April 6, 2020

TecHRseries Interview with Rob Boland, Chief Operating Officer at Reward Gateway

TecHRseries Interview with Rob Boland, Chief Operating Officer at Reward Gateway

Improved employee communication and improved employee recognition programs are the need of the hour says Rob Boland, COO at Reward Gateway. Catch the complete interview to unlock more tips, insights and predictions on the changing HR and HR Tech landscape.

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Tell us about yourself, Rob. What are your primary roles and responsibilities as Reward Gateway’s Chief Operating Officer?

If it impacts a customer (or any of their employees) of Reward Gateway, it will sit under my remit. This includes our implementation and design teams who build and customize our employee engagement hubs for new clients, our client success teams who work with our customers to continually drive the success of their programs, our client and employee support teams who support the back office operations, our retail team who run our SmartSpending™ employee retail discount program, and all of our product and product design teams who build, maintain and innovate across our seventeen products. I am also heavily involved in any M&A activity we are involved in, something we have been very active in over the past few years.

How has your professional journey in technology been so far?

I have always been very interested in technology, but I would say my professional journey into the technology world started earlier in my career. I worked within an incredibly data-driven business where even the smallest of margins had a huge impact on business performance, so everything was tracked and measured. It was through using these systems that I saw the power that technology could have in providing the required data and insight into how a process or department was really performing, while also seeing how it was only through utilizing new technologies that real business improvements could be seen. It was through this that I became really passionate about learning as much as I could about different technologies across various platforms and industries. I have educated myself on as many different types of technologies as possible and have also been learning a number of coding languages over the past few years, which I have found has been really beneficial.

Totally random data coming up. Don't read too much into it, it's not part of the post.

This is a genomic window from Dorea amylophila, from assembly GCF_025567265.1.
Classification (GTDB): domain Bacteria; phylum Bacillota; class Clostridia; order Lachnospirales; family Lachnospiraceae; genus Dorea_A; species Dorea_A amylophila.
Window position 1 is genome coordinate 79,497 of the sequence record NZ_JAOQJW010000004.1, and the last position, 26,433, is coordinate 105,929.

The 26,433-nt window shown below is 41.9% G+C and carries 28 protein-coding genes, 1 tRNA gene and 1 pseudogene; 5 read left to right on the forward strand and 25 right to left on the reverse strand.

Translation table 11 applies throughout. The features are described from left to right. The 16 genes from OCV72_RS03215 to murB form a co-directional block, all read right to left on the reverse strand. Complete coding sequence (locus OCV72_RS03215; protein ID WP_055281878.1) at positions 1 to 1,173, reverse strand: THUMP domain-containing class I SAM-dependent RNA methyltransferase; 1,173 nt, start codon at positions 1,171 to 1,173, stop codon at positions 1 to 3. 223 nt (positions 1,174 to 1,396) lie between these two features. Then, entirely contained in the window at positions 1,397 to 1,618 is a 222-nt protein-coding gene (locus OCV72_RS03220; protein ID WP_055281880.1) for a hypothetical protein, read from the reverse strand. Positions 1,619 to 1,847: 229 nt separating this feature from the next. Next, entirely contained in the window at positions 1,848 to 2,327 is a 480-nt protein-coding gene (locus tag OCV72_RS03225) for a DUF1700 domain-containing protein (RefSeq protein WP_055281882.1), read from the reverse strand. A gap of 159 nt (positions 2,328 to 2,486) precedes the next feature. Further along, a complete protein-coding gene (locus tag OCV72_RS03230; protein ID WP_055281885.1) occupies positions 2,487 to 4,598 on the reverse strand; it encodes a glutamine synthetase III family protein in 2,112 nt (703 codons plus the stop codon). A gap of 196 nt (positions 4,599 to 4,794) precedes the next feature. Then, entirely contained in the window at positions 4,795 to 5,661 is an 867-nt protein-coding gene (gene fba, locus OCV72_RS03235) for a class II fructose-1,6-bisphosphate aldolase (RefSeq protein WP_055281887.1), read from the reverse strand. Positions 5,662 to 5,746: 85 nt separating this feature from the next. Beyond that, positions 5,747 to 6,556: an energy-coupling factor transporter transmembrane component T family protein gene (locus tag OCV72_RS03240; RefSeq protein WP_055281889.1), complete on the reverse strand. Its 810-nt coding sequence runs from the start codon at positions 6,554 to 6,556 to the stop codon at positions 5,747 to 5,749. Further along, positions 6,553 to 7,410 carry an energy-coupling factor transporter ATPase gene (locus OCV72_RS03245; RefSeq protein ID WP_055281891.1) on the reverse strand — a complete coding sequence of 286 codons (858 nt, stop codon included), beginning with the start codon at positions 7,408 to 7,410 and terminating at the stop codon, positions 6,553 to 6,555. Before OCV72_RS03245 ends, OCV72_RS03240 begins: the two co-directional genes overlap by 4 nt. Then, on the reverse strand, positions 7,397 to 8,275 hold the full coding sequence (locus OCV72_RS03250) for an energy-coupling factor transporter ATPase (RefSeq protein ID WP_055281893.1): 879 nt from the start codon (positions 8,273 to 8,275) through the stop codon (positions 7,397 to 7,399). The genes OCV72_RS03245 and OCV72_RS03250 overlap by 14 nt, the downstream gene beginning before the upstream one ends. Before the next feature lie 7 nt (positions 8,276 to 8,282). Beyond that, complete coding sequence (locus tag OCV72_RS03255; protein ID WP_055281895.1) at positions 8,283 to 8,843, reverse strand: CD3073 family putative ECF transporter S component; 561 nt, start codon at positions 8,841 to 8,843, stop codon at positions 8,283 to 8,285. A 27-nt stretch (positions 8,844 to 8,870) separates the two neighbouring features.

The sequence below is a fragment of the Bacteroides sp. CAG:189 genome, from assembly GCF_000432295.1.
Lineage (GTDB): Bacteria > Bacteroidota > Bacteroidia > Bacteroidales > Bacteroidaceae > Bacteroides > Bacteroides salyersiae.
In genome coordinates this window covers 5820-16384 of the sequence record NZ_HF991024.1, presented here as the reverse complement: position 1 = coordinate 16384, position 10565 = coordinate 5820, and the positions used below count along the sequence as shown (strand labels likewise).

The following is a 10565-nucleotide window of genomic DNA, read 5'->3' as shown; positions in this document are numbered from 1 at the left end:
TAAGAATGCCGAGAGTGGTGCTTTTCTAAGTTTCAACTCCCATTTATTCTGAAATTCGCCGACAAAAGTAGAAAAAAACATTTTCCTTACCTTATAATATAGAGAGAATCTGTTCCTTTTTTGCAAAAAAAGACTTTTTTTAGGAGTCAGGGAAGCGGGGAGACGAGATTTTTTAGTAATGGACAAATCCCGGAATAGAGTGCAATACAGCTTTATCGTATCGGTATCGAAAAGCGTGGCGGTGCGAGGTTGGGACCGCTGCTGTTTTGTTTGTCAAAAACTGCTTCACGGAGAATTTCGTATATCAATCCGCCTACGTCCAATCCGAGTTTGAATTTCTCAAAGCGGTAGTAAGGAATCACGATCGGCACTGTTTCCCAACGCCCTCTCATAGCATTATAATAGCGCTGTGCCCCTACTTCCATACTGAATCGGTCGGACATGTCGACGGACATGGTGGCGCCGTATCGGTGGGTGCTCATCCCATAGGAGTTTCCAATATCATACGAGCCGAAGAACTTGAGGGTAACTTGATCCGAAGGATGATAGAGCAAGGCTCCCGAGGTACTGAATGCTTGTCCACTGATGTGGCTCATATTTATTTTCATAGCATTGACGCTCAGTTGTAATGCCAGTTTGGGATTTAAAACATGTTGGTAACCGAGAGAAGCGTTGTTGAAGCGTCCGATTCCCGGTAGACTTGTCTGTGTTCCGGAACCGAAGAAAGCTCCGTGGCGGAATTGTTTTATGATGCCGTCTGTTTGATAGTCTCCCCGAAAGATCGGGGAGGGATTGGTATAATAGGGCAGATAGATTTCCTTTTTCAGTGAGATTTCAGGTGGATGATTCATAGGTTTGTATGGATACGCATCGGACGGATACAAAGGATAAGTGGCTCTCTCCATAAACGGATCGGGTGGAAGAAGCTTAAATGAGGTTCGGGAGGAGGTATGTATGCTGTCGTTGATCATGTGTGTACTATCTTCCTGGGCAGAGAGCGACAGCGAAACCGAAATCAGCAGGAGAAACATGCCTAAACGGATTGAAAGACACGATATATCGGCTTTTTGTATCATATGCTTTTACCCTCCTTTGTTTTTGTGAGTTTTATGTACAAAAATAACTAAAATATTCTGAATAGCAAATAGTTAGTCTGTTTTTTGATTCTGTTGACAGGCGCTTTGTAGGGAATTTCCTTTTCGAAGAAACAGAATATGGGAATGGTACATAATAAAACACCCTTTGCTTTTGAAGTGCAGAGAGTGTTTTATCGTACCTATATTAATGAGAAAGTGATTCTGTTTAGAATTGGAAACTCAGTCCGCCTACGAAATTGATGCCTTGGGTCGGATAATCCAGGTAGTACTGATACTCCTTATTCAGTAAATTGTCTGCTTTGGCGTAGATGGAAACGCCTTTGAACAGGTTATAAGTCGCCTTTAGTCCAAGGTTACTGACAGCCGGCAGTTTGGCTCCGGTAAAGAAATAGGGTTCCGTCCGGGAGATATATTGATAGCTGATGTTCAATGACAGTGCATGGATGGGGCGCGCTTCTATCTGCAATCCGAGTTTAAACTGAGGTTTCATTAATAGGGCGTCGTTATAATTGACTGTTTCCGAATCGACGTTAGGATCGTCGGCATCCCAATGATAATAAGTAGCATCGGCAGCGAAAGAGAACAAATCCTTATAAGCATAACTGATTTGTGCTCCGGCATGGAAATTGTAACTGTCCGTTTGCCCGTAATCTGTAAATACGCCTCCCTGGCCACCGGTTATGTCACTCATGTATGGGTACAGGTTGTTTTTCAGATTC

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When it comes to HR-Tech, what are the features within these tools that drive, or will drive user experience and demand for innovations in this space?

User experience will drive innovation, not the other way around. Fitting seamlessly into the lifestyle of an employee will be the fundamental difference between success and failure in HR-tech, and this is what will drive innovation in the industry. Because of this, enhancing and improving the mobile experience is critical. I am still very surprised when I see how many HR-tech platforms don’t put mobile-first design as the primary consideration in any product development. You have to think about the tools that employees are going to be using to access your tech and optimize your platform for that experience. I also think personalization is another core element that will drive user experience. Employees want the tools they use to be personalized to them and to their needs. They only want to see or hear things that are relevant or interesting to them and they want to ensure they are getting a benefits provision that is optimized specifically for them and their current requirements (and automatically changes as their requirements do). What they do not want is to have to manually interact with a system or get bombarded with communications or alerts that have nothing to do with them. HR-tech has to be far more automated and personalized.

How can tech companies use HR tech to drive better employee experience and employee engagement efforts?

Improved employee communication and improved employee recognition programs.